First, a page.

After a four-year battle, a San Luis Obispo police officer convicted in 2010 of bringing misbranded prescription pills across the border will not get his old job back, a judge ruled Thursday.
Former Officer Daniel McDow plans to appeal the ruling upholding the city’s termination, his lawyer said.
In rejecting McDow’s motion to get his job back, San Luis Obispo Superior Court Judge Martin Tangeman agreed with City Attorney Christine Dietrick, who said that McDow’s conduct was unbecoming of an officer, reflected poorly on the city and was just the latest in what Dietrick called a “blaring pattern of his administrative record as a whole.”
McDow’s attorney, Fullerton-based Michael Morguess, said after the hearing that his client had been convicted only of a federal misdemeanor, and the city had trumped up its case against him by adding alleged violations of department policies in order to fire him.
“The city’s case is a lot weaker than the city thought it was when it charged McDow with the allegations,” Morguess said. “Now, given that the bottom has fallen out of their case, the city has come up with some post-hoc rationalizations.”
McDow was seeking full reinstatement, with back pay, as well as the deletion of all references to his troubles from his personnel record.
He was an eight-year veteran of the department when he was fired following his detention at the U.S.-Mexico border with fellow Officer Armando Limon for trying to cross into the U.S. with a number of prescription drugs in misbranded containers.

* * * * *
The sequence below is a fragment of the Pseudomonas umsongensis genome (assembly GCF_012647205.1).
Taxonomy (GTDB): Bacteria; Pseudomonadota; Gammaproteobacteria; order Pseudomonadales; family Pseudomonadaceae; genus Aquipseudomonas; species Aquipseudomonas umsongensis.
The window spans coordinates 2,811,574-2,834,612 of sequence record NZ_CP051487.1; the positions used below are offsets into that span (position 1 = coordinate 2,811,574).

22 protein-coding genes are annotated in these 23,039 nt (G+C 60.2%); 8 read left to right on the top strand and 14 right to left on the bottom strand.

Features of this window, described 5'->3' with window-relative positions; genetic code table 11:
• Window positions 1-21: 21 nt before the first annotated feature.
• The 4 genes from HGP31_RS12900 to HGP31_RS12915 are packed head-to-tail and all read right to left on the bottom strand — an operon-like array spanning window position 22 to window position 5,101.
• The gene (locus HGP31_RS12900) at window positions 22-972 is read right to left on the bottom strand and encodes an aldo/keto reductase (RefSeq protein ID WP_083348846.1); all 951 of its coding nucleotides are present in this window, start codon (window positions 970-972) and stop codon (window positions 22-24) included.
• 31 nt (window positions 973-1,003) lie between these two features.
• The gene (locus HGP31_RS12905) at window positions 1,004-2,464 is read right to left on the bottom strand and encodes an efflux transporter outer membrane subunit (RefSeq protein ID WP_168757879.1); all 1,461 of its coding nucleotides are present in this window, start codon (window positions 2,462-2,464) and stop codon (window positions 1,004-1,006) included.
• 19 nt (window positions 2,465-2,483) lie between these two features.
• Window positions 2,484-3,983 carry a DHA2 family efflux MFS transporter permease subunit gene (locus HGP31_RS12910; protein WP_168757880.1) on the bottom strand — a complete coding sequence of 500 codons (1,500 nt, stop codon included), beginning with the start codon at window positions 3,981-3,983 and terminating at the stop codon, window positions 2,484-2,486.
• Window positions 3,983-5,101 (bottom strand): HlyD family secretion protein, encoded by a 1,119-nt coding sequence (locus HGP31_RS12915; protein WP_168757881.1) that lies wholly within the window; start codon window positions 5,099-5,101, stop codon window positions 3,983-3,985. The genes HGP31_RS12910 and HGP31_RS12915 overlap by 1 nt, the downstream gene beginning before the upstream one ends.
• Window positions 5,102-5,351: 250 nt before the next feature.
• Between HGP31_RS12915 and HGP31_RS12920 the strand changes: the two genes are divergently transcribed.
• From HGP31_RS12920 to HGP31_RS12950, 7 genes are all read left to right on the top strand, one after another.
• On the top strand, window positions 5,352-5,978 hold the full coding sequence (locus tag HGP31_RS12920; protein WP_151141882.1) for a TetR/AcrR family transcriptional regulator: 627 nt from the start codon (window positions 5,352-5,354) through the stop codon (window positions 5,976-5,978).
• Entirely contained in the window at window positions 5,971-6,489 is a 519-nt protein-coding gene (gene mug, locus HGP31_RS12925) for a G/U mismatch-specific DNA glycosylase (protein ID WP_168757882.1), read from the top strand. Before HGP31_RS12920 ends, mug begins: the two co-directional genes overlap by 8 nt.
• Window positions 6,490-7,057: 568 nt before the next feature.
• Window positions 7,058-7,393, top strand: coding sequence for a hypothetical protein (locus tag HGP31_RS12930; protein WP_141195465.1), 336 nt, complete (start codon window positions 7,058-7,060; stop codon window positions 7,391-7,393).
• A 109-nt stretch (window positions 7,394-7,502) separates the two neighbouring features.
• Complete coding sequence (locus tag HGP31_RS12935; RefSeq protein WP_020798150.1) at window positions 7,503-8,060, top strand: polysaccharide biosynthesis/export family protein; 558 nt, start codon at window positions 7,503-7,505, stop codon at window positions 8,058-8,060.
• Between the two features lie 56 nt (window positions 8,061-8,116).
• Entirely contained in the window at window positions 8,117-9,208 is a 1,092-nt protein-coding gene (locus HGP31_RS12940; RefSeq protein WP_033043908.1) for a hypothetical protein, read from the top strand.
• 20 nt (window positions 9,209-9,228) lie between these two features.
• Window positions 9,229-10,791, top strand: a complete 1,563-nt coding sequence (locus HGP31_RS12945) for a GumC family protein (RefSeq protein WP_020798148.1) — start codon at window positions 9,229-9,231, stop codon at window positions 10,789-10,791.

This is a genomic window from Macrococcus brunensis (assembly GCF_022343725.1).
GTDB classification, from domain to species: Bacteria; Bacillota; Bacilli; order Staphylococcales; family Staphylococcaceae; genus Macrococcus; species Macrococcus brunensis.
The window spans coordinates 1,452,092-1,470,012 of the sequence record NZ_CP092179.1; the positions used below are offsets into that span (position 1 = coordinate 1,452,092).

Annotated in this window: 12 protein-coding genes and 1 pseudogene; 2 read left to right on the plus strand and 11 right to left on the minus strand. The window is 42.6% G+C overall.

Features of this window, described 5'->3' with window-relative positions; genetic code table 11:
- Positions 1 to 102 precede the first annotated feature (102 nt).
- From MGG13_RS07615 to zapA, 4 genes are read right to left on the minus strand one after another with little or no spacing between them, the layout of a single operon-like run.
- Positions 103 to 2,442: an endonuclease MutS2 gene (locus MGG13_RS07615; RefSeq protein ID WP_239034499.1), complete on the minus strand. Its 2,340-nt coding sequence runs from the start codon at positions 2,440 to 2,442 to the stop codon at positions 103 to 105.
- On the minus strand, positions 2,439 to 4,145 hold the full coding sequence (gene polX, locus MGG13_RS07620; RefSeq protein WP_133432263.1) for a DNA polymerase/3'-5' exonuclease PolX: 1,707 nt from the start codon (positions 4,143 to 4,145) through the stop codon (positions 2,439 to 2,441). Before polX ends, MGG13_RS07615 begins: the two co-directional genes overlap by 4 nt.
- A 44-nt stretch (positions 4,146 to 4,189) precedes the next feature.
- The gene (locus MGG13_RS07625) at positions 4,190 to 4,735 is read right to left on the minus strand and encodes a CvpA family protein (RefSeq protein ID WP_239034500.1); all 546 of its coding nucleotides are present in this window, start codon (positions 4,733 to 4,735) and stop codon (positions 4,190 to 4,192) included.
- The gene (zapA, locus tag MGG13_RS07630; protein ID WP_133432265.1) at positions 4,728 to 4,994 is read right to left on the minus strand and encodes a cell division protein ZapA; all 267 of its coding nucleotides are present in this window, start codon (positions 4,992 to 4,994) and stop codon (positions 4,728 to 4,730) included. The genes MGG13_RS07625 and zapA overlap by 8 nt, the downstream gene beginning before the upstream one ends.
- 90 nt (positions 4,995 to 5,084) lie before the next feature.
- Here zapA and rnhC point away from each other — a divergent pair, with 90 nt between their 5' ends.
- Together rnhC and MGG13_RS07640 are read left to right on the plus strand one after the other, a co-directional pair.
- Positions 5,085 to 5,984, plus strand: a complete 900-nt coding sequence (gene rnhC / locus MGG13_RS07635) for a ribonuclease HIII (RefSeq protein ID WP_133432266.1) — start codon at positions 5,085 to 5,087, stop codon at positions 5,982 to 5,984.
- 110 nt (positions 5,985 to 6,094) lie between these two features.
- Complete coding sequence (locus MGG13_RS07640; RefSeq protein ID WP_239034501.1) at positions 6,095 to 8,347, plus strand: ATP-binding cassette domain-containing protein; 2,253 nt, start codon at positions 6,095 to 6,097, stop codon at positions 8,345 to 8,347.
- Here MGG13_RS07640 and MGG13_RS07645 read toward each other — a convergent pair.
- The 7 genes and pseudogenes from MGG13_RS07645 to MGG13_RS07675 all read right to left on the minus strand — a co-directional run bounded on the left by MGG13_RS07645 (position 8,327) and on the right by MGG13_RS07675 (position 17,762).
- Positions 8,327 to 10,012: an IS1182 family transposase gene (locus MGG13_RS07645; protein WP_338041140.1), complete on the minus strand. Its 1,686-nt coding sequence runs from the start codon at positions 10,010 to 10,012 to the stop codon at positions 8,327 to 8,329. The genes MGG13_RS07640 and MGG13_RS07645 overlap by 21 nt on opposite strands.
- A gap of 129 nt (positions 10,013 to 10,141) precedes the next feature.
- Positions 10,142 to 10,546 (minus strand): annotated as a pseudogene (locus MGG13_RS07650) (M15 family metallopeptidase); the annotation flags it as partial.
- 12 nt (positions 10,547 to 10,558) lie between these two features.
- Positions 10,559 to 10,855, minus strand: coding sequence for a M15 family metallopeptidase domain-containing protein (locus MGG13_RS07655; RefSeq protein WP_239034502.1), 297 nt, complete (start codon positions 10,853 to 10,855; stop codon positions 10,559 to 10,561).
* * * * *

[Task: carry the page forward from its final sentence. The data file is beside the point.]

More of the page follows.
On Sept. 15, 2009, McDow and Limon brought about 850 pills across the border, some of which it was later discovered contained methylphenidate, a component of the attention deficit disorder medication Ritalin.
McDow pleaded guilty to one federal misdemeanor count of introducing a misbranded drug into interstate commerce and was subsequently fired. Limon also was fired but did not appeal his termination.
Following the ruling, Mayor Jan Marx emailed news of Tangeman’s ruling to the City Council. Councilman Dan Carpenter said he was elated over the news, but noted the inconsistency between the resolution of McDow’s case and that of firefighter John Ryan Mason, who was accused of beating a fellow bar patron in June 2011 and subsequently rehired in June 2013 following a criminal mistrial.
“Yes, (today’s) ruling was great, but I’m disappointed that while there is a legal distinction between the two, I don’t think the public sees them differently,” Carpenter said. “They are our public safety employees and they should be held to the highest standard.”